Stocks Slide as Evidence Mounts of Slowdown Fueled by Trade War – The New York Times

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Stocks slid on Wednesday, a second day of selling that has shattered a relatively calm period for Wall Street, as investors faced new evidence that the world’s industrial sector is weakening in the face of the trade war.

The S&P 500 dropped 1.8 percent, its worst day since late August. Stocks in Europe tumbled.

The selling this week began after a report on manufacturing activity showed that factory output in the United States slowed in September to levels last seen at the end of the financial crisis a decade ago. The data was fresh indication that the trade conflict between Washington and Beijing is chipping away at the industrial base in the United States, after having already dented factories in China, Japan and Germany.

Corporate reports on Wednesday, on auto sales and the airline sector, also contributed to the market’s dour mood.

“There’s no question that the global economy is slowing and that’s beginning to show up in U.S. data,” said Scott Clemons, chief investment strategist at private bank Brown Brothers Harriman.

The primary culprit for the economic slowdown is the trade war between the United States and China. On Tuesday, the World Trade Organization cut its forecast for growth in trade.
Although both Washington and Beijing have taken measures to lower the tension between them, investors remain on edge, wary of the next downdraft, and eager to see a lasting breakthrough in the next round of talks between the two sides.

“This is the markets unequivocally insisting that there be verifiable, material progress in next weeks trade talks between the U.S. and China,” said Julian Emanuel, chief equity and derivatives strategist at brokerage firm BTIG.

On Wednesday, industrial companies and materials stocks — a category that includes chemical companies and fertilizer manufacturers — suffered some of the steepest drops.

Shares of airlines also fell sharply after Delta’s updated forecast on third-quarter earnings disappointed the market, and shares of automakers were down sharply after Toyota and Honda reported a steep decline in sales in the United States.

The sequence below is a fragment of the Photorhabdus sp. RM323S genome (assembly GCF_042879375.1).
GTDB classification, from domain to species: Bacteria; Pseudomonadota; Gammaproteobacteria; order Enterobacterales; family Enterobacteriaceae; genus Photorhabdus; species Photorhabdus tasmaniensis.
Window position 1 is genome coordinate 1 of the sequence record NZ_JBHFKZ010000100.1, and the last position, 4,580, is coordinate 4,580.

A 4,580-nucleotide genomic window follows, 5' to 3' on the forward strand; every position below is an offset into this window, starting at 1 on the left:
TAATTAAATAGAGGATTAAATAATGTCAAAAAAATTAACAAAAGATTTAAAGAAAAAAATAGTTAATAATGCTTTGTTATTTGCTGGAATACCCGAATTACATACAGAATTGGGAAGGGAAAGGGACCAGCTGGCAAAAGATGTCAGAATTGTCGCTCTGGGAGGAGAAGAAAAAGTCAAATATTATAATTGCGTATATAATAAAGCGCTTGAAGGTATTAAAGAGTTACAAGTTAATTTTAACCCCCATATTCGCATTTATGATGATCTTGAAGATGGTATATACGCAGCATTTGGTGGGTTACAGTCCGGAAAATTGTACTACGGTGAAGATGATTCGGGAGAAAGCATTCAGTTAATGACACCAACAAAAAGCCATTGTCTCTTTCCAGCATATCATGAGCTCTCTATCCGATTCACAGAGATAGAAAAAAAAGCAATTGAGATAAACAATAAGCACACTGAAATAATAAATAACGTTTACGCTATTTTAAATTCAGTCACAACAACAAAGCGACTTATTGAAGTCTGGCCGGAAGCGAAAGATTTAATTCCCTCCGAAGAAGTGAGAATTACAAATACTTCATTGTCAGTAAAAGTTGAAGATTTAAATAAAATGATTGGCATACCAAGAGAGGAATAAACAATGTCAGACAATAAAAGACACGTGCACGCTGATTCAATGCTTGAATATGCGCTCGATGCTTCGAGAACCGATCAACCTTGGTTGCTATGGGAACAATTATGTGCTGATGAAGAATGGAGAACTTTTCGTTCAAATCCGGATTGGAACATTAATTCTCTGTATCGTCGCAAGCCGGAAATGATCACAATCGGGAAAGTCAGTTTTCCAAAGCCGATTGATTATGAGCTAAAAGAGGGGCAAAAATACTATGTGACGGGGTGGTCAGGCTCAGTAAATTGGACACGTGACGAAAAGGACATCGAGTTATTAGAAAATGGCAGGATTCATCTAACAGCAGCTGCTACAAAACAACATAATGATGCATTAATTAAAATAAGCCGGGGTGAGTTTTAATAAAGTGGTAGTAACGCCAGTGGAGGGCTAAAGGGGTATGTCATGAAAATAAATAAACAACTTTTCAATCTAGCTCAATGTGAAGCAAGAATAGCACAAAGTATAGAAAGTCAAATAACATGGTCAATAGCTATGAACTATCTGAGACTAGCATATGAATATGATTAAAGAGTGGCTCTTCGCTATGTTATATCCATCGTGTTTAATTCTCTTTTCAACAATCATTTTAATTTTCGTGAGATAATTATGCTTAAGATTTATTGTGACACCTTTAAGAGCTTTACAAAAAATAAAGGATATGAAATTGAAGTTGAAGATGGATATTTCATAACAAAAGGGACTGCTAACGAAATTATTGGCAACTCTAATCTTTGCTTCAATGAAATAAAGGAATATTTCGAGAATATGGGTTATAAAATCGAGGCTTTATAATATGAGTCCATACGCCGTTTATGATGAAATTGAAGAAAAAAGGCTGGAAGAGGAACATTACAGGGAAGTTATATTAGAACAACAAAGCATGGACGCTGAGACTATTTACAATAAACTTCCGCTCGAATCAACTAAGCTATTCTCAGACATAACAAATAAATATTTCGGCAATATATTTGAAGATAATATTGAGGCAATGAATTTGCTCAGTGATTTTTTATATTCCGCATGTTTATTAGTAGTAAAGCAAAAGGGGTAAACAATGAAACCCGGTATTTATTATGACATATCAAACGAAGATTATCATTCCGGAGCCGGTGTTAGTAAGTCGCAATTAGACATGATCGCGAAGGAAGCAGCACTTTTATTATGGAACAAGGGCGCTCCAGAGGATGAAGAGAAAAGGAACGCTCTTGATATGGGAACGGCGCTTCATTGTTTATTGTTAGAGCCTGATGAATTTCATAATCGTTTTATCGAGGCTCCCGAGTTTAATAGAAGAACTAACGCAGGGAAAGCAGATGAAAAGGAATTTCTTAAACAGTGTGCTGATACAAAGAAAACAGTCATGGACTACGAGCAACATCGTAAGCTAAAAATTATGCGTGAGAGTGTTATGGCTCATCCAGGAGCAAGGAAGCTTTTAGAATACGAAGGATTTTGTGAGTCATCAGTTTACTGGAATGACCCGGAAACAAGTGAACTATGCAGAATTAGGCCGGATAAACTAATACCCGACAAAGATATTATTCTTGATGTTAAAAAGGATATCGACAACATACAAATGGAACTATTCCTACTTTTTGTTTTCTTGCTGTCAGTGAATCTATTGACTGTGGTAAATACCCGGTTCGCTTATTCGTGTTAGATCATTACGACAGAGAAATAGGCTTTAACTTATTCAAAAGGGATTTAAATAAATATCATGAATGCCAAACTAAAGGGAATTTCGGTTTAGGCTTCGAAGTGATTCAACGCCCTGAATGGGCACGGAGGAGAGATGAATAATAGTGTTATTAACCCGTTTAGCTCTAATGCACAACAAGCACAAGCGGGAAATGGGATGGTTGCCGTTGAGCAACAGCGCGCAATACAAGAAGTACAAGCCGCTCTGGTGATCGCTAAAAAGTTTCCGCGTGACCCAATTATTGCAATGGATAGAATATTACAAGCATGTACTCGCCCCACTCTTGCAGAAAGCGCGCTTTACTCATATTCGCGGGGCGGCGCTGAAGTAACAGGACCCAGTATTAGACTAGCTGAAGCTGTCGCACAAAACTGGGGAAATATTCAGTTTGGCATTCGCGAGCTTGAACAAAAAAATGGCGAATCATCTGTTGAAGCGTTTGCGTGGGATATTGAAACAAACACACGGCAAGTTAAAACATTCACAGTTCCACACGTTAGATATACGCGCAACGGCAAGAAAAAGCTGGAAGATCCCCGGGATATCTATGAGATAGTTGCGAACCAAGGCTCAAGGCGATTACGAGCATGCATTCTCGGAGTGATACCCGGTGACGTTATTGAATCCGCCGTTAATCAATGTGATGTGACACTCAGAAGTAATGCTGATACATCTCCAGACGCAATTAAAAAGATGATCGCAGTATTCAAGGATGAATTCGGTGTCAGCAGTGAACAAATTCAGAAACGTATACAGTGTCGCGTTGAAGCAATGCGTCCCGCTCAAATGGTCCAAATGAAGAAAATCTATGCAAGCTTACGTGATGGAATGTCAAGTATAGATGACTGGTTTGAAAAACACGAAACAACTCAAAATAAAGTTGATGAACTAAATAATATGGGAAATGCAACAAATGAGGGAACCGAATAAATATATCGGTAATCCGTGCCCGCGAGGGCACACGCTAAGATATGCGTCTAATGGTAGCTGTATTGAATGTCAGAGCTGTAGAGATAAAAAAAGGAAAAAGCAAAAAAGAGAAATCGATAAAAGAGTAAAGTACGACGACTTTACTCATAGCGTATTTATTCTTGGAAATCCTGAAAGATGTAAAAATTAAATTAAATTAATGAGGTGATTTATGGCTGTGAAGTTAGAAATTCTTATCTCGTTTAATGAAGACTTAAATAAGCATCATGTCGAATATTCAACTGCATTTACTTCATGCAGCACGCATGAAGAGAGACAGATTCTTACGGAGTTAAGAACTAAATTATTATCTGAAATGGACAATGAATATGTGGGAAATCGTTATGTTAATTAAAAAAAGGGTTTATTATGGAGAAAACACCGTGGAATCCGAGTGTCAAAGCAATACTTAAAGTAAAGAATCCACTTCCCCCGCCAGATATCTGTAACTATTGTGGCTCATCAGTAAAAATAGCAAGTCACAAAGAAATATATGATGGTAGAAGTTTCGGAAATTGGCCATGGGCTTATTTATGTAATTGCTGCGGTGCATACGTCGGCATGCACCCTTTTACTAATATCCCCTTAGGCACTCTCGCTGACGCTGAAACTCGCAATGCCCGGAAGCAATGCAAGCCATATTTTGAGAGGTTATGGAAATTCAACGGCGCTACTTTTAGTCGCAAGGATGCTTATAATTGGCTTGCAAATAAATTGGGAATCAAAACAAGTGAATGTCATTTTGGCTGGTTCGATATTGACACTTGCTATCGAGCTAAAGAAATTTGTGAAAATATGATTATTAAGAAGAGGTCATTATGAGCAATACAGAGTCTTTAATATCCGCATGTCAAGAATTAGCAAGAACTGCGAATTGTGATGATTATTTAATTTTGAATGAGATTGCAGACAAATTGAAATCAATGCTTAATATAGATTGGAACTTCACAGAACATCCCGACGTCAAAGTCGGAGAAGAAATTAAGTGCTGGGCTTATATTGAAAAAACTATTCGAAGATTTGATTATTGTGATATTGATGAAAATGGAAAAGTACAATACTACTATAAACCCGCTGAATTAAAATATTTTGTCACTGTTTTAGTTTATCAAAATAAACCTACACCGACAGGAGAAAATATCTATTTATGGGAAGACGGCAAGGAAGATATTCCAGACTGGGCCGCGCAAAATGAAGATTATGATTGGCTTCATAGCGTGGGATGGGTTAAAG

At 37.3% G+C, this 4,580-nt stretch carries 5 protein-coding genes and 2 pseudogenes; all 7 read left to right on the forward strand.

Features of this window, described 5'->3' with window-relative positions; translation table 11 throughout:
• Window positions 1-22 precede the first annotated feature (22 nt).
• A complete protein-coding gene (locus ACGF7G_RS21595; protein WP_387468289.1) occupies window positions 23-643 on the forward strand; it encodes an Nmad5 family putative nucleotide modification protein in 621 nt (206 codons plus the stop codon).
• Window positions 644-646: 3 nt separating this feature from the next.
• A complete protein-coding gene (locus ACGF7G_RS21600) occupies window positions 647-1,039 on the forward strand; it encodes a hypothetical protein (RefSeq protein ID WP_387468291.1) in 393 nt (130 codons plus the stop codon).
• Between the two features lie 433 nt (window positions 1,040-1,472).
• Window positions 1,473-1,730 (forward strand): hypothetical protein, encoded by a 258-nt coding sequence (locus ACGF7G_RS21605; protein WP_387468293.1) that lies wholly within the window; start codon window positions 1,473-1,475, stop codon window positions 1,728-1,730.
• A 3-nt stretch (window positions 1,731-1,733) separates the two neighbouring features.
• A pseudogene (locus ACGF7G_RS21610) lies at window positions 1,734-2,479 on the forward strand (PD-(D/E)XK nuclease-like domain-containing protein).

Large technology companies weighed heavily on the market. Apple and Microsoft — the two largest companies in the S&P 500, by market value — both fell sharply.

Sudden outbreaks of economic panic have been a recurrent feature of the markets in the past year, part of a dynamic of worry and relief that has whipsawed investors repeatedly.

In December stocks plummeted 9 percent, before soaring almost 8 percent in January after the Federal Reserve indicated it would cut interest rates to offset potential economic damage from the trade fight. Similar swings took place in May and June.

October’s decline stands out in part because trading was remarkably muted in September. But growing evidence of economic damage tied to the trade war has pushed the issue to the forefront of investors’ minds once again.

While the United States is less exposed to trade wars than other large economies, it is not completely immune. Economists now expect that economic growth in the country will fall below 2 percent next year, according to estimates compiled by FactSet.

And whether that United States can generate even that lower level of growth hinges on whether consumer spending — which accounts for about two-thirds of economic activity — remains strong.

On Friday, the Labor Department will report on the monthly pace of hiring in the United States, and economists expect that report to show unemployment remained near a 50-year low in September. That could help calm investors’ nerves.

“That’s more people with more jobs and more money,” said Mr. Clemons. “And that’s 68 percent of the economic equation.”

In Europe, where manufacturing accounts for a larger share of economic output, the selling on Wednesday was sharper than in the United States. Britain’s FTSE 100 dropped more than 3 percent, its worst decline this year, while Germany’s Dax index dropped 2.8 percent.

Germany has become a point of concern for investors, with its factory orders dropping as Chinese companies, hit by tariffs on exports to the United States, purchase less German machinery.

At the same time, Britain remains enmeshed in negotiations over Brexit and faces huge uncertainty over its future trading relationship with Europe. Prime Minister Boris Johnson is set to unveil a new proposal on Wednesday for the terms of leaving the European Union at a Conservative Party conference, but there is still a risk that Britain will leave the bloc at the end of the month without a deal.
Stocks had weakened slightly, in Asia but not to the same extent experienced in Europe

President Trump, who has a close eye on the stock market and has in the past touted its gains as a report card on his presidency, blamed the decline on an impeachment inquiry by Democrats. “All of this impeachment nonsense, which is going nowhere, is driving the Stock Market, and your 401K’s, down,” he wrote on twitter on Wednesday.

But concerns about the economic outlook were apparent in other financial markets also. Yields on government bonds and crude oil prices, both of which are reactive to economic concerns, also fell.

Trade Troubles